Hi, everyone! As promised, here is part two of Sarah Nitsch’s and Kami Clements’s dramatic story of Faith saving the day. Can she do it?! Find out! And for Part 1, go to last Friday’s post.

 

 

Faith hastily exchanged little Dorothy’s old blanket for a fresh one, then dropped it in the large laundry hamper on her way to grab the quinine from the bar. It was time to administer another dose to everyone. Rosemary grabbed the other bottle to help out. Faith saw that that bottle was already half empty, and the bottle she herself held was past that. She was worried. She tried to think as she started giving everyone the quinine. If I don’t figure out what this disease is, and fast, I’m going to run out of medication. Fiona had informed her that some of the surrounding towns had gotten wind of some kind of epidemic in Hope Valley. They’d stopped all trains and stagecoaches, so Faith couldn’t order more medicine and expect delivery. What do I do?!

Breathe, she ordered herself, as she gave Carson his portion of quinine. He took it, but by reflex only. He’d gone in and out of a fevered sleep since he’d collapsed that morning, and he’d been unresponsive to anything Faith said. She lingered just a moment longer to dab his sweaty brow with a cool cloth. “I will figure this out!” she whispered determinedly as she tenderly traced his cheek with her finger. “I’ll make you and everyone else here well. I promise!”

His only reply was a shallow inhale and exhale. Faith blinked several times to keep from crying, then tore herself away from his side. Florence was there. She looked very sympathetic for her situation. “Why don’t you sit with him for a few minutes. We can handle things.”

Faith gazed longingly at the face of the man she cared for so deeply, but stubbornly shook her head, and insisted, “My patients need me.”

She stood in the center of the room where she could have a good view of all said patients, and concentrated on each in turn. She wasn’t a doctor, but she’d certainly been studying. Surely she could discern what sickness this was if she just stopped moving for a few moments and focused. Alright, her mind told her as she threw herself into the thought process, everyone has a high fever. Everyone has a sore throat, but not the same kind. Opal’s and Dorothy’s are red and enflamed; Maggie, Emily, and Mrs. McCormick have gray spots in their throats; Ned has gray spots, and gray film is starting to form; Cody’s and Robert’s film is starting to coat their throats…so is Carson’s. And Mr. Bartlett is the worst: his entire throat is so coated, he can hardly breathe. Everyone else is either at these stages, or somewhere in between.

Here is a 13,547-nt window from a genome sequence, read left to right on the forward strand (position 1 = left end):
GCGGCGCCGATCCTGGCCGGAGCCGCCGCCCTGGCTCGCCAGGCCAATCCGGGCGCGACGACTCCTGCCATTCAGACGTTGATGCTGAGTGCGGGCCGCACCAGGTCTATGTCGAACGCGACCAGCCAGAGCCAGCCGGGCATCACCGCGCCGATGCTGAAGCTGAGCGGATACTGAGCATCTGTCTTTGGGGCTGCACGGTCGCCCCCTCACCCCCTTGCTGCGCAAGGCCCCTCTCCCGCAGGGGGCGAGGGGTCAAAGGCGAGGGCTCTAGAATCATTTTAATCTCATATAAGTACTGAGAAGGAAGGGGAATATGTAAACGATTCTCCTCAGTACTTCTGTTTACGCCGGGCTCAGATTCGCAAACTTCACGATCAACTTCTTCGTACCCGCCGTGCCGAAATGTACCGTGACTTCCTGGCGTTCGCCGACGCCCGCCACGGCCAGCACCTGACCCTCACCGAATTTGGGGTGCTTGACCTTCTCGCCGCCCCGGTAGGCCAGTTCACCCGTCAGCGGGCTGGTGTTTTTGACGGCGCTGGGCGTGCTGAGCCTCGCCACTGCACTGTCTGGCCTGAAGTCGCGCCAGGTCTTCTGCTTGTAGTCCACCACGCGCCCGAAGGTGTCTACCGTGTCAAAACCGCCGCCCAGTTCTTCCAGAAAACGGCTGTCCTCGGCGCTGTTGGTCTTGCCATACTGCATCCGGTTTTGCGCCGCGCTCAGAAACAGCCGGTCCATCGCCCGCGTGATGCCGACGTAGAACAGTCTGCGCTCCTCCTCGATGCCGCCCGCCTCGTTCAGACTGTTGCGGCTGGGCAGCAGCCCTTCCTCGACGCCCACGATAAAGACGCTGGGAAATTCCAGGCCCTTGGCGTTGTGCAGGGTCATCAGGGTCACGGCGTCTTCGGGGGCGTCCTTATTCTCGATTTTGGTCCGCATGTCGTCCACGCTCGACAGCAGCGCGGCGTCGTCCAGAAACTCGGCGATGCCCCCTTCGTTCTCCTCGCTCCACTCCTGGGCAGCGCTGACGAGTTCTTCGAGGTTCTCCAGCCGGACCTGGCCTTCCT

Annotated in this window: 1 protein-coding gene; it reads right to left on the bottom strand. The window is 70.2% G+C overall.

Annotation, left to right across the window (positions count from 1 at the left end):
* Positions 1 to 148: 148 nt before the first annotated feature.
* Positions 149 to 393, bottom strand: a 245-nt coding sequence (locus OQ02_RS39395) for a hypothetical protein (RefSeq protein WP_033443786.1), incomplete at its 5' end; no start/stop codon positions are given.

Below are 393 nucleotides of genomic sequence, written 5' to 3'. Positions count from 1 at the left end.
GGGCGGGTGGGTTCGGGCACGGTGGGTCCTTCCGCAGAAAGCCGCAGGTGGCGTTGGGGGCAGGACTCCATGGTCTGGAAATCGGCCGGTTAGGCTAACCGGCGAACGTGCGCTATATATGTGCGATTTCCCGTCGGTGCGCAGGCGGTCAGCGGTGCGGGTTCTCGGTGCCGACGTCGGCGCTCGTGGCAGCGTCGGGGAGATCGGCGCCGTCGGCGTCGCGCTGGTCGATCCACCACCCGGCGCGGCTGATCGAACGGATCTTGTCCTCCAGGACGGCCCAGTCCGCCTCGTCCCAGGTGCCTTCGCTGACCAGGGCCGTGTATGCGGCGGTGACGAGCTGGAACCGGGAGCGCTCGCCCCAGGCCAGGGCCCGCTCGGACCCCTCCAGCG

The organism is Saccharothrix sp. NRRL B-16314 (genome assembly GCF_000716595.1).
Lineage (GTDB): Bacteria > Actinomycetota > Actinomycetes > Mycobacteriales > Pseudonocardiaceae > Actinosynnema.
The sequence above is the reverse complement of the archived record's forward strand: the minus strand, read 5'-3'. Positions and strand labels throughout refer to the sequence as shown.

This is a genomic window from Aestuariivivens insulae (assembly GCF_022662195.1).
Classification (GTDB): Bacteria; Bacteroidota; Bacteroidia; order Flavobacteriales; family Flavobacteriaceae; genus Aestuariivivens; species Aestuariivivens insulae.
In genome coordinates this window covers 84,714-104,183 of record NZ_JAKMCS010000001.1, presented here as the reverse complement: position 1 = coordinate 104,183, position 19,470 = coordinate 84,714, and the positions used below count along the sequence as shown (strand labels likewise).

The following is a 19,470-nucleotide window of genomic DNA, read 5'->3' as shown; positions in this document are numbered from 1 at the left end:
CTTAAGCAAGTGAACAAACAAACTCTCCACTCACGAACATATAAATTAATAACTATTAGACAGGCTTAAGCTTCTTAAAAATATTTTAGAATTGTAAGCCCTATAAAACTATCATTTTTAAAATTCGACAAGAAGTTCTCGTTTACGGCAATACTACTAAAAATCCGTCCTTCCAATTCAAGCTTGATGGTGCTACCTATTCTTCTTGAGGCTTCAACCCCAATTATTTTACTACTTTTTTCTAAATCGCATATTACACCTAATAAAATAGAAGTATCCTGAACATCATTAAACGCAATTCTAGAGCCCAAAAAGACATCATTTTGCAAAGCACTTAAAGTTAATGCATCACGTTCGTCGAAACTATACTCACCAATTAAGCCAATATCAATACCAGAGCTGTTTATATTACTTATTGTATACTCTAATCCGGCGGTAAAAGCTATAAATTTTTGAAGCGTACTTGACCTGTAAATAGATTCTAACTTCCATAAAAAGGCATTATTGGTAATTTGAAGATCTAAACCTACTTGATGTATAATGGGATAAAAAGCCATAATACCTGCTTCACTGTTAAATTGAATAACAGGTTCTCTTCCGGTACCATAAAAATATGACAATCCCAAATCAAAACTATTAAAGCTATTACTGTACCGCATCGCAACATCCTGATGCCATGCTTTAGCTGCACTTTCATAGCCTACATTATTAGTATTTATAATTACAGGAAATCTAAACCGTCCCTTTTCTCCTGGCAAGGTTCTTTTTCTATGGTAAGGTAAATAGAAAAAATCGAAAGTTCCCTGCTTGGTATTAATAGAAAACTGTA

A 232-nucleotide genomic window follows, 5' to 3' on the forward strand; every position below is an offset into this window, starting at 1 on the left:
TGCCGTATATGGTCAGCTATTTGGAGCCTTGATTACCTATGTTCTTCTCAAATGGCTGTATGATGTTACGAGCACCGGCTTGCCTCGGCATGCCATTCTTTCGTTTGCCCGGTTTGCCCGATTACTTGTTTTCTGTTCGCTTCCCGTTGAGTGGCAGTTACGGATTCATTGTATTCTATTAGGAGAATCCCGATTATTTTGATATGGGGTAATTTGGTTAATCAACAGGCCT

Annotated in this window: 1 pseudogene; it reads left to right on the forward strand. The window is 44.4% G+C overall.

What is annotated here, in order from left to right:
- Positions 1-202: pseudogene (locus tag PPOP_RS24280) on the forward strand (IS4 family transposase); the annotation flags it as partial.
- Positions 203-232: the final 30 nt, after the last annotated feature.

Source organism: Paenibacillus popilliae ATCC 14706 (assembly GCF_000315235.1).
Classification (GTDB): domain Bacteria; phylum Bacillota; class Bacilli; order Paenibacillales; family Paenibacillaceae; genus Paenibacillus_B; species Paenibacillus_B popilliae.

Faith put her fist to her mouth, thinking hard. “Sore throat, high fever, gray film, shallow breath…” Faith’s hands flew up, and her eyes bulged with sudden enlightenment. That had to be it! She frantically scanned the room, and found Rosemary giving quinine to Benjamin Davis. “Rosemary! Can you ladies handle things here for just a moment? Mr. Bartlett and Robert are my only two left who need quinine.”

Yes, of course…” Rosemary assured her, but Faith was already racing out the door. “Don’t forget to scrub your hands well if one of you does laundry.”

Faith was running to the infirmary as fast as her legs would carry her when she heard Elizabeth calling to her. “Faith!” They were both gasping for breath as Elizabeth approached. “How is everyone in there? It breaks my heart that so many of my students are ill! Is there anything I can do to…?”

“ Don’t come any closer, Elizabeth!” Faith warned. “I know you want to help, and I’m truly grateful; but we can’t risk you getting exposed, and taking this home to Jack Jr. I don’t know that he’d live through it, and I can’t bear the thought of you losing him too. Please, go home. I’ll let you know if you can help in any way.” Then she kept running.

“But what…” Elizabeth started to yell, but Faith had disappeared inside, “…is it?” she finished to herself. Well, she’d find out soon enough. Right now, Elizabeth gave into the sudden urge to go home, and hold her son close.

Faith closed the door to the infirmary, reached for the medical encyclopedia, and tore through the pages until she found what she was looking for. “I was right!” She slammed the book down, and reached for the telephone, frantically jiggling the switch hook, and hoping Fiona wasn’t taking a break.

“Hope Valley Central. Number, please?” came the voice. Faith had never been so happy to hear someone speak.

“Fiona! This is Faith Carter. Please connect me to Dr. Burns at the Union City Hospital.”

“Of course, Faith. Did you figure it out?”

“Feel free to listen in, and find out.”

“Alright. Trying that number now.”

The line seemed to ring endlessly, but someone finally picked up on the 5th ring. “Dr. Burns’s office, this is Nurse Everston. May I help you?”

“I have a call for Dr. Burns from Hope Valley.”

“Oh, please put it through.”

“Melinda? Is that you?” Faith asked.

“Faith! Hello! I certainly do miss you here! How are things in Hope Valley?”

“Not so good at the moment, Melinda,” Faith answered impatiently. “I need to speak to Dr. Burns right away.”

“Oh, I’m sorry, Faith, but he’s making his rounds right now.”

“Right now?” Tears sprang to Faith’s eyes, and panic seized her heart. “But this is an emergency! Isn’t there anything you can do?”

“I’m sorry, but you know there’s no way I can reach him when he’s on rounds.”

“Oh!” Faith whimpered. The walls of her composure were cracking. Every moment ticking away was precious time wasted. What could she do?

“Oh, wait a moment, Faith! He just arrived back.” Faith wanted to sob with relief, but she held her ground, and strained to hear the exchange in the background. “For you, Doctor. It’s Nurse Carter.” Then some noisy feedback as he picked up the receiver.

“Nurse Carter! Faith! How are you faring with Doctor Shepherd?”

“Doctor, I…”

“You know, we had a new arrival from your dear little town not too long ago: Mrs. Ramsey and her lovely dress shop. My wife frequents it quite often.”

“Dr. Burns! I’m in a huge predicament, and I need your help.”

Dr. Burns’s tone immediately sobered. “What’s the matter, Faith?”

Her lip quivered, knowing she was about to admit it out loud. “We have an epidemic…of diphtheria.”